Why YES Bank's deferred $1 billion issue was important
By Anand Adhikari September 16, 2016Last week, India's fifth-largest private sector bank, YES Bank, abruptly put on hold its ambitious plan to raise $1 billion, citing extreme volatility in the share price. The bank was targeting a higher price of Rs 1,410 per share. The day it took the decision to suspend the offering, the share price plunged to Rs 1,330 per share from its previous day closing of Rs 1,405. The stock was on the rise in the run-up to the issue, rising from Rs 1,221 per share in early August to Rs 1,440 per share on September 6, two days before the issue opening. While the market regulator, Securities and Exchange Board of India (Sebi) is looking into the various aspects from pricing to deferment, the bank has to now strategise its next move. The capital has to be raised for meeting the bank's growth requirement.
Take a look why the bank needs capital:
Boosting Capital Adequacy Ratio
Banks are required to keep aside a portion of capital before lending to any corporate or retail customers. There is a constant infusion of capital needed for a growing bank like YES Bank. For example, the bank grew its advances by a whopping 30 per cent to Rs 98,209 crore in 2015/16. This robust growth continues in the first quarter of 2016/17 with 33 per cent growth in advances at Rs 1,05,942 crore. At a time when credit growth in the banking industry is at 10 per cent, YES Bank is growing almost three times the industry growth. The billion-dollar issue was expected to boost the tier-1 or core capital from 10 per cent-plus to 15 per cent. Similarly, the total capital adequacy ratio was supposed to move from 15.1 per cent to close to 20 per cent. Clearly, the bank was building a capital buffer to support its growth requirement for the nest 3-4 years.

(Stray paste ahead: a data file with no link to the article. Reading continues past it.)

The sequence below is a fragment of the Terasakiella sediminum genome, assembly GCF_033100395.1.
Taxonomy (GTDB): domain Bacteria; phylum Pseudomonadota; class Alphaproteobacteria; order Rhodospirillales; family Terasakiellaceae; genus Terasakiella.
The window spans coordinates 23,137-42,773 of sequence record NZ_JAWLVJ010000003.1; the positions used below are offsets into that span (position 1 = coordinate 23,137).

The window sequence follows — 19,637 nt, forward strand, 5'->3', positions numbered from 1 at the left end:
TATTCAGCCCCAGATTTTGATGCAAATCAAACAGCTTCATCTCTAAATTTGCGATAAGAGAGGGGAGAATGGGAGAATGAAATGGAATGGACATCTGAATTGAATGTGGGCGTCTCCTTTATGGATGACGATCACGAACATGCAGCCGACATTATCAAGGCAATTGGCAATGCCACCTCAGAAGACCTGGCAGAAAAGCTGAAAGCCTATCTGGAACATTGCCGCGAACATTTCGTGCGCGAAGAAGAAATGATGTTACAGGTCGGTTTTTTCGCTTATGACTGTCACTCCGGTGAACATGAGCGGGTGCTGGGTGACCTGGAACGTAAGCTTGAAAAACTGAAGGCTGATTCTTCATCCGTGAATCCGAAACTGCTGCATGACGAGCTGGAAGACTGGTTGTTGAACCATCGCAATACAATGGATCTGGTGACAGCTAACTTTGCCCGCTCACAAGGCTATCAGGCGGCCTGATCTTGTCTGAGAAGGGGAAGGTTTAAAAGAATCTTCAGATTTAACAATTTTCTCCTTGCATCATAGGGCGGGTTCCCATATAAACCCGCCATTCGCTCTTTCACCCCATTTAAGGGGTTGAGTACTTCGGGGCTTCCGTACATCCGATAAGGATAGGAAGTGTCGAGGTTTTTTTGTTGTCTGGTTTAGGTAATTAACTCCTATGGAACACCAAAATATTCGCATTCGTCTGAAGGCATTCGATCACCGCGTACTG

The Large Bank Phase
YES Bank is in its third phase of growth, which it calls the large bank phase. In a little over a decade, the bank has amassed huge growth in its balance sheet. Today, at a balance sheet size of Rs 1,65,263 crore, this mid-sized bank is bigger than public sector banks like United Bank of India, State Bank of Patiala, Dena Bank, and State Bank of Bikaner and Jaipur.
YES Bank started as a corporate bank offering lending as well as advisory services to corporate clients. The bank also made a big foray into knowledge and renewable sectors. Currently, the bank has entered the retail banking journey to get into more diversified business segments. In fact, retail is the only segment that is growing today - corporates faced with higher debt and lower capacity utilisation are not borrowing from the bank. YES Bank's retail portfolio is just 10 per cent of its advances. There is huge scope for growth by expanding the branches as well as product mix. It has already increased its branch network from 631 to 900-plus in the past 18 months. This number will further move up in the next 3-4 years. Similarly, the bank has launched its credit card and also got an approval to start the mutual fund business.
Competition and peer pressure
The competition is all set to come from new models of banking - payments banks and small finance banks. Similarly, Kotak Mahindra Bank, which got the licence along with YES Bank in the mid 2000 period, has taken a big stride by acquiring ING Vysya Bank, which has a huge network in the South of India. This acquisition, apart from balance sheet size, gives a huge network of branches, products and clients to Kotak. While Yes Bank is not looking at inorganic growth, the bank has only organic route to expand.
Asset Quality Pressure
The provisioning for stressed assets also takes away capital. In fact, after the asset quality review by RBI, there are many banks that are under pressure. While YES Bank's NPAs are very low, they are also on the rise, which require provisioning from capital.